It is International Holocaust remembrance day on 27 January when I leave for the city of Mantua to interview Nathalie Alony. On the train, two men trade newspapers and talk about the Holocaust and Gaza, one speaking in favour of the Israelis and the other in favour of the Palestinians. They cannot agree, and after a heated debate, one of the two exclaims, ‘People like you do not understand anything!’
'Between the Italian left wing and friends in Tel Aviv'
Maybe it is this which brings me to ask Nathalie Alony as soon as I meet her how she feels about the Israeli-Palestinian conflict as an Israeli artist living in Europe. ‘Before I moved to Italy, my compatriots told me not to listen to what was said in the media about the conflict because public opinion was biased in favour of the Palestinians. In fact, in the newspapers I have read quite complex reports which take both positions into account. However, it is difficult to manage discussions with people I know: they are halfway between the ideas of my Italian left-wing friends and those of my acquaintances and relatives in Tel Aviv. The former insist on the inhumane conditions in the Gaza Strip while the latter hold it against me that I no longer know what it is like to live in Israel.’
Nathalie is a thirty-four-year-old sculptress who was born in Tel Aviv and has followed her passion for art around Asia, America and Europe. ‘Art is difficult everywhere; in Israel because the market is small, in New York because there are so many artists, in Italy because there is no longer any artistic centre,' she says as she breastfeeds her daughter Lia. The conflict becomes a theme in her work in only one case. ‘I carved two boys facing each other in a circular structure pointing guns at each other's faces: Cain and Abel. It was not a reference to the Middle East only, but also to other countries in which people fight each other for the ground on which they stand, brothers.’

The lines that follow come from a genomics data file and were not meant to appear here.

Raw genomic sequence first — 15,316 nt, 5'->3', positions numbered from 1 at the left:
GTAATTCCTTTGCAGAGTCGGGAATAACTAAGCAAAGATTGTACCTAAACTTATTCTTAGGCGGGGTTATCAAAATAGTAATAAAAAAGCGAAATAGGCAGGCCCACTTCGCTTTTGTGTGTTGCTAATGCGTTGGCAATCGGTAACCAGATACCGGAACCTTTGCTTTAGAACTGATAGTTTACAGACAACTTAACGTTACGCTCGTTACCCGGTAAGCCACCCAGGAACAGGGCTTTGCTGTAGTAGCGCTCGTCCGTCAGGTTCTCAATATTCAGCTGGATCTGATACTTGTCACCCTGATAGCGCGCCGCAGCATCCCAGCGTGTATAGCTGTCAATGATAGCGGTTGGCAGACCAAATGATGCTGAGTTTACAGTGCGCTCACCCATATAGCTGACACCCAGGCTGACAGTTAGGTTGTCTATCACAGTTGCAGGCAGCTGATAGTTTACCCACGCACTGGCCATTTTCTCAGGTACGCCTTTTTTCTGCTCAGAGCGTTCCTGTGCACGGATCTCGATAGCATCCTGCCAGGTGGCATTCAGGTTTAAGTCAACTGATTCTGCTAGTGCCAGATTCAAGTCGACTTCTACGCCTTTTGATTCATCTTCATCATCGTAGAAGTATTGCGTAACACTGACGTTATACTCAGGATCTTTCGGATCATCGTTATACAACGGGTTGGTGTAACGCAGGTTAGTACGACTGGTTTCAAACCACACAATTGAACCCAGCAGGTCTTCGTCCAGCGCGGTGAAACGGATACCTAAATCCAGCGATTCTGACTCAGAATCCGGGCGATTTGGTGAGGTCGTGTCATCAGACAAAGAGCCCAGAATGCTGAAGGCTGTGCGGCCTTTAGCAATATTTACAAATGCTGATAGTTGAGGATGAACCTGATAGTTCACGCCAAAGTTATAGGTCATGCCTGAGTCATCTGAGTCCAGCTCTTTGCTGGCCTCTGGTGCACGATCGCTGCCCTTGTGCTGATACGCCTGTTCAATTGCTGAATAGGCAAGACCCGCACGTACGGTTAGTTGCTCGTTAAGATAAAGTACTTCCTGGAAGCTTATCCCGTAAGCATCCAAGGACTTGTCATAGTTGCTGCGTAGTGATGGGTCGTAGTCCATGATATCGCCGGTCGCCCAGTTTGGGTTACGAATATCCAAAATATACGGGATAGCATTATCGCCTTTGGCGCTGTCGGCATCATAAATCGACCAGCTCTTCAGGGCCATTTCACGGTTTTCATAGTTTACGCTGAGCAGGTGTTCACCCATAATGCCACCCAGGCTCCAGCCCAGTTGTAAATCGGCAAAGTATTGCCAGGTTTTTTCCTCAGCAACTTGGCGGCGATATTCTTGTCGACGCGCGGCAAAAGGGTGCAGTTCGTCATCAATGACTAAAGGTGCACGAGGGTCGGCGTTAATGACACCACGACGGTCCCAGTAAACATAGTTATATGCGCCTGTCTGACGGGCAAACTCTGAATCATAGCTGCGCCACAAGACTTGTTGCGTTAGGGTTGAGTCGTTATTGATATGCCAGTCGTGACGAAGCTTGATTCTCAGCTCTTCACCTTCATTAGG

Human bombs hurled at Israel
How did she see the conflict whilst still in Tel Aviv? ‘I go back to Israel at least twice a year, for Jewish Easter and for the October holidays. The strange thing is that when I am there, paradoxically, I do not feel as if there is a war. Tel Aviv is a very important cultural centre. It seems that people take refuge in art, music and the nightlife to escape from their worried and feelings of responsibility for the fighters. They live in a bubble.’ She shows me letters written in Hebrew which she has sent to people she knows in Israel and translates a few lines for me: ‘The Palestinians living in Gaza should be given something to lose, like a job or a house. They do not have water or electricity, they are desperate. They are human bombs used by the League of Arab States against Israel.’
The description of the inhumane conditions of the Palestinians appears superfluous and redundant given the many images that the televisions transmit. ‘But those images do not show the war in Israel; rather, it is scenes of quiet cities and crowded places unexpectedly hit by missiles or kamikazes, Israel wounded while it sleeps. It is like thieves robbing your house while you are asleep.’ Who are the best possible interlocutors in Israel? Nathalie takes out the tin cans with which she is working: they are to become bombed houses in the most recent phase of the conflict.
I received an invitation from a Facebook group to boycott Jewish shops
As she puts them in order on her work table, she answers: ‘The best people to talk to are the new generations, who are more open and have travelled and who do not see everything in black and white. In Italy too, people should stop taking excessively radical positions, as is the case with a particular left-wing party when it organises rallies which do not take into account the delicate nature of the situation. Yesterday I received an invitation from a Facebook group to boycott Jewish shops, with a list of names! It should not be forgotten that Israel is a country that lives under the continual threat of annihilation and that, in the meantime, it is the security button of the west in the Middle East.’ It is lunchtime and there is news on television about the bombings that broke the ceasefire. ‘One of my sculptures, The Turtle Woman, is in Rehovot.' It's one of the cities hit by missiles. There, in front of a plate of drained pasta and a half-empty glass of beer, the war enters Nathalie Alony's art.